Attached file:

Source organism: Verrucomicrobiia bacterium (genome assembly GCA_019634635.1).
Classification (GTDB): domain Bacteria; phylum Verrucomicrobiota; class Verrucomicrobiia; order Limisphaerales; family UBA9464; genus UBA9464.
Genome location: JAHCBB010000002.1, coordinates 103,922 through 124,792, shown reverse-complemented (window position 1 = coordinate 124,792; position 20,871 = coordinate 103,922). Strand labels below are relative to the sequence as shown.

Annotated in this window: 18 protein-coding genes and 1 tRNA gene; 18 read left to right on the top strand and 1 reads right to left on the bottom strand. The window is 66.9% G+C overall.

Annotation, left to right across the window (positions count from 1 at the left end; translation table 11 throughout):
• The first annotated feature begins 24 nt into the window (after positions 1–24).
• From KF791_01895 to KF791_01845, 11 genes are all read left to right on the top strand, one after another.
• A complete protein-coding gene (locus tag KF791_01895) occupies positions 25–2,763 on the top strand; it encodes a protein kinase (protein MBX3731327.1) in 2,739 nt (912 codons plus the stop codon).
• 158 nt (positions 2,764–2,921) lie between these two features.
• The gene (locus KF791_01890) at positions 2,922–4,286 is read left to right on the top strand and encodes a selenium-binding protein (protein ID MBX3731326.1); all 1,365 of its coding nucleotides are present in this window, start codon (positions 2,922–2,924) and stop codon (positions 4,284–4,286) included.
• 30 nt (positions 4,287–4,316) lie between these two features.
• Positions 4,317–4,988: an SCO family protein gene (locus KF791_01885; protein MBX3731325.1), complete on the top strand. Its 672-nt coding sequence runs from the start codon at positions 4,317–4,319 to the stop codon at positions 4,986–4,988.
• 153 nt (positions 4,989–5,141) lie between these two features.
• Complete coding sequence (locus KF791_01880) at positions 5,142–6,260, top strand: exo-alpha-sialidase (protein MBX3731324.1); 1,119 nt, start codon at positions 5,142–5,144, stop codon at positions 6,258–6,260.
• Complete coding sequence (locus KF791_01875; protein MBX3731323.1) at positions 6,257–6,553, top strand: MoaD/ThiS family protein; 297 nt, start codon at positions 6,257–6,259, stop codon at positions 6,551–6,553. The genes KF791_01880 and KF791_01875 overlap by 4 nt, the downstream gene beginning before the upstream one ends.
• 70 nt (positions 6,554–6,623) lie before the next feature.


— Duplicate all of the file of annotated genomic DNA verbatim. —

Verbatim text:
Source organism: Verrucomicrobiia bacterium (genome assembly GCA_019634635.1).
Classification (GTDB): domain Bacteria; phylum Verrucomicrobiota; class Verrucomicrobiia; order Limisphaerales; family UBA9464; genus UBA9464.
Genome location: JAHCBB010000002.1, coordinates 103,922 through 124,792, shown reverse-complemented (window position 1 = coordinate 124,792; position 20,871 = coordinate 103,922). Strand labels below are relative to the sequence as shown.

Annotated in this window: 18 protein-coding genes and 1 tRNA gene; 18 read left to right on the top strand and 1 reads right to left on the bottom strand. The window is 66.9% G+C overall.

Annotation, left to right across the window (positions count from 1 at the left end; translation table 11 throughout):
• The first annotated feature begins 24 nt into the window (after positions 1–24).
• From KF791_01895 to KF791_01845, 11 genes are all read left to right on the top strand, one after another.
• A complete protein-coding gene (locus tag KF791_01895) occupies positions 25–2,763 on the top strand; it encodes a protein kinase (protein MBX3731327.1) in 2,739 nt (912 codons plus the stop codon).
• 158 nt (positions 2,764–2,921) lie between these two features.
• The gene (locus KF791_01890) at positions 2,922–4,286 is read left to right on the top strand and encodes a selenium-binding protein (protein ID MBX3731326.1); all 1,365 of its coding nucleotides are present in this window, start codon (positions 2,922–2,924) and stop codon (positions 4,284–4,286) included.
• 30 nt (positions 4,287–4,316) lie between these two features.
• Positions 4,317–4,988: an SCO family protein gene (locus KF791_01885; protein MBX3731325.1), complete on the top strand. Its 672-nt coding sequence runs from the start codon at positions 4,317–4,319 to the stop codon at positions 4,986–4,988.
• 153 nt (positions 4,989–5,141) lie between these two features.
• Complete coding sequence (locus KF791_01880) at positions 5,142–6,260, top strand: exo-alpha-sialidase (protein MBX3731324.1); 1,119 nt, start codon at positions 5,142–5,144, stop codon at positions 6,258–6,260.
• Complete coding sequence (locus KF791_01875; protein MBX3731323.1) at positions 6,257–6,553, top strand: MoaD/ThiS family protein; 297 nt, start codon at positions 6,257–6,259, stop codon at positions 6,551–6,553. The genes KF791_01880 and KF791_01875 overlap by 4 nt, the downstream gene beginning before the upstream one ends.
• 70 nt (positions 6,554–6,623) lie before the next feature.